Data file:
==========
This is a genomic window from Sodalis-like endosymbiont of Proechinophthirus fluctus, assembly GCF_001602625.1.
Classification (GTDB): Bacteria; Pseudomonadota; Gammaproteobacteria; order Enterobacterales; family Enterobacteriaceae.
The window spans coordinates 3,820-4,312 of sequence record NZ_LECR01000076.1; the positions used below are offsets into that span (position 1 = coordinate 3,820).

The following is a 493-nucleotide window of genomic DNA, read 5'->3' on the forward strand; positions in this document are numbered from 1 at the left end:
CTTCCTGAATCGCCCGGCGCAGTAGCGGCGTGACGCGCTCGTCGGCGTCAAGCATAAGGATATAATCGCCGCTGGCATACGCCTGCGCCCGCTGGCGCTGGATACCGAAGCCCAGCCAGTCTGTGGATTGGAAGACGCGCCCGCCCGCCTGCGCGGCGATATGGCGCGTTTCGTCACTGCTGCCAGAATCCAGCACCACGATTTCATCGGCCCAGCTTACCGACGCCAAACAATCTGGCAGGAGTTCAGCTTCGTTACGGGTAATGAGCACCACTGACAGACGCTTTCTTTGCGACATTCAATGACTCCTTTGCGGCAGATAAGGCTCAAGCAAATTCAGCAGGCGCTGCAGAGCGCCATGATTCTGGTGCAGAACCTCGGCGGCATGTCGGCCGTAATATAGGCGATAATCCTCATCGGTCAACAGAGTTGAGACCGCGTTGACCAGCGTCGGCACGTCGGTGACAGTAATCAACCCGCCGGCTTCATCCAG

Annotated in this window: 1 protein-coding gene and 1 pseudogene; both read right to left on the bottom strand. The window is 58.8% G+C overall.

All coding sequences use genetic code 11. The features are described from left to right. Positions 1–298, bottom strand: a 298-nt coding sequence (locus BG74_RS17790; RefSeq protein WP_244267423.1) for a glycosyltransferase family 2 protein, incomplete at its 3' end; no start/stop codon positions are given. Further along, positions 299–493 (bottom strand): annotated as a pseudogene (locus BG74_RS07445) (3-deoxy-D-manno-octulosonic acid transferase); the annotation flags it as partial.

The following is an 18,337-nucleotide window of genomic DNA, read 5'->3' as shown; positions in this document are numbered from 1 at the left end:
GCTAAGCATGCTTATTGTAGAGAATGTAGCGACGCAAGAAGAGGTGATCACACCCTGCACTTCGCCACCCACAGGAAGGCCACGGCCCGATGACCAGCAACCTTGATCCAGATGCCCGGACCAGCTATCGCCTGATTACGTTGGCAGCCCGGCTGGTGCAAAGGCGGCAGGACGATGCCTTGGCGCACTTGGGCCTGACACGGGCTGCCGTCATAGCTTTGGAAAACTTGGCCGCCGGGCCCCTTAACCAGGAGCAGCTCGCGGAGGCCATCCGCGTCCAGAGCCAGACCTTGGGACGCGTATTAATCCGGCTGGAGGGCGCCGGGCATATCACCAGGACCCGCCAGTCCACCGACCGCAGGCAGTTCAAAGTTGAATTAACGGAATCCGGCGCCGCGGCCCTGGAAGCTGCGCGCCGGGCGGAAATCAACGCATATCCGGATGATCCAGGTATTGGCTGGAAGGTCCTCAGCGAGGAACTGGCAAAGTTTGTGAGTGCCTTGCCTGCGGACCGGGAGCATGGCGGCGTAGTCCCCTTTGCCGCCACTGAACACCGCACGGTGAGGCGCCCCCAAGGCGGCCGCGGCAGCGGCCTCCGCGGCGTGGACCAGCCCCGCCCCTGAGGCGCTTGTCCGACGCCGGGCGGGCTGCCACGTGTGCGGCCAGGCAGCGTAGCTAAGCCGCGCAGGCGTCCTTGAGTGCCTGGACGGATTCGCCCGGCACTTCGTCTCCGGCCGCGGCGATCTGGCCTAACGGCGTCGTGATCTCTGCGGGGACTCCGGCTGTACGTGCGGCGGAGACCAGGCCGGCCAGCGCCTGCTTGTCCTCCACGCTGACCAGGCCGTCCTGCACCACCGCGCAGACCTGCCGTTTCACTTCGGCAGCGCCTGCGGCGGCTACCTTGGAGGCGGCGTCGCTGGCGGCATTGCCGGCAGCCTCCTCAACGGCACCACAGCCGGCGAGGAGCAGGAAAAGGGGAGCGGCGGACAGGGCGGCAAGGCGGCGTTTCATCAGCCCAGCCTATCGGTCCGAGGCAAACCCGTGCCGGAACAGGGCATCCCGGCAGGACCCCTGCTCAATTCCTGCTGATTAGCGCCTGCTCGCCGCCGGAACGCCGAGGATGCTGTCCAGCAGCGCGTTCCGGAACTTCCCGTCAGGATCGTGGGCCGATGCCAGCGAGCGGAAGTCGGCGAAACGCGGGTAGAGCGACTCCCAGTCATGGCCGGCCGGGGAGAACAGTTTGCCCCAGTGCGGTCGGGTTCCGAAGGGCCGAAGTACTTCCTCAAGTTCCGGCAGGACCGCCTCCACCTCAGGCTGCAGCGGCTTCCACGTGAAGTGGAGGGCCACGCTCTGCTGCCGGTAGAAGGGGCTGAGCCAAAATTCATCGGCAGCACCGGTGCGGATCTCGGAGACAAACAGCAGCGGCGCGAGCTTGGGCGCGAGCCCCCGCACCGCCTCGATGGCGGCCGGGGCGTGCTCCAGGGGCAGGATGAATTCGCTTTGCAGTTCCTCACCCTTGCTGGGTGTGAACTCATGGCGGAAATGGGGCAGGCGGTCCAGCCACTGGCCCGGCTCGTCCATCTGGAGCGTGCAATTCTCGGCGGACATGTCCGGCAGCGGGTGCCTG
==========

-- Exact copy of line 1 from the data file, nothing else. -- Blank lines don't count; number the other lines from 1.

This is a genomic window from Sodalis-like endosymbiont of Proechinophthirus fluctus, assembly GCF_001602625.1.